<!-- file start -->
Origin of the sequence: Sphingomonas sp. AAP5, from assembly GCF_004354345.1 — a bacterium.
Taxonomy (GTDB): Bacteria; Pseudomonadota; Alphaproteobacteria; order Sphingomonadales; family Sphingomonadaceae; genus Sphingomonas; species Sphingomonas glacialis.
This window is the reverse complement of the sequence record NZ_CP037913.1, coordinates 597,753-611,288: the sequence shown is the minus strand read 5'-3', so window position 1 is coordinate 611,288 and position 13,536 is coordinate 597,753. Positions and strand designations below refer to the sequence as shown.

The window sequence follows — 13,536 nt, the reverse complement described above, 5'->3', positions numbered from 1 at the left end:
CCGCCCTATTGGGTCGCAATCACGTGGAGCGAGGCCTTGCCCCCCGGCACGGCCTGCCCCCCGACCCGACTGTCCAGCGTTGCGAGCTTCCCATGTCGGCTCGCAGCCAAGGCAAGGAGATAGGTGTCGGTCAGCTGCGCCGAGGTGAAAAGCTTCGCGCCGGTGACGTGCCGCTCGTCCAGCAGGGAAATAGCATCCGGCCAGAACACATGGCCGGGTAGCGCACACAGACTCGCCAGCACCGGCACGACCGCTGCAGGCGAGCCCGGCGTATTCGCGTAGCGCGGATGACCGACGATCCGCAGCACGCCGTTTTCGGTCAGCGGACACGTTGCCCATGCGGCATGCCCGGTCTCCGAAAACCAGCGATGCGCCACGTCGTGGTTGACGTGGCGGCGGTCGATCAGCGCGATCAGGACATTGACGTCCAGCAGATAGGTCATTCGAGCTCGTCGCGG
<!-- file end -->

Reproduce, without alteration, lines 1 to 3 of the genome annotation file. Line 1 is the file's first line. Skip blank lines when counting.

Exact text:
Origin of the sequence: Sphingomonas sp. AAP5, from assembly GCF_004354345.1 — a bacterium.
Taxonomy (GTDB): Bacteria; Pseudomonadota; Alphaproteobacteria; order Sphingomonadales; family Sphingomonadaceae; genus Sphingomonas; species Sphingomonas glacialis.
This window is the reverse complement of the sequence record NZ_CP037913.1, coordinates 597,753-611,288: the sequence shown is the minus strand read 5'-3', so window position 1 is coordinate 611,288 and position 13,536 is coordinate 597,753. Positions and strand designations below refer to the sequence as shown.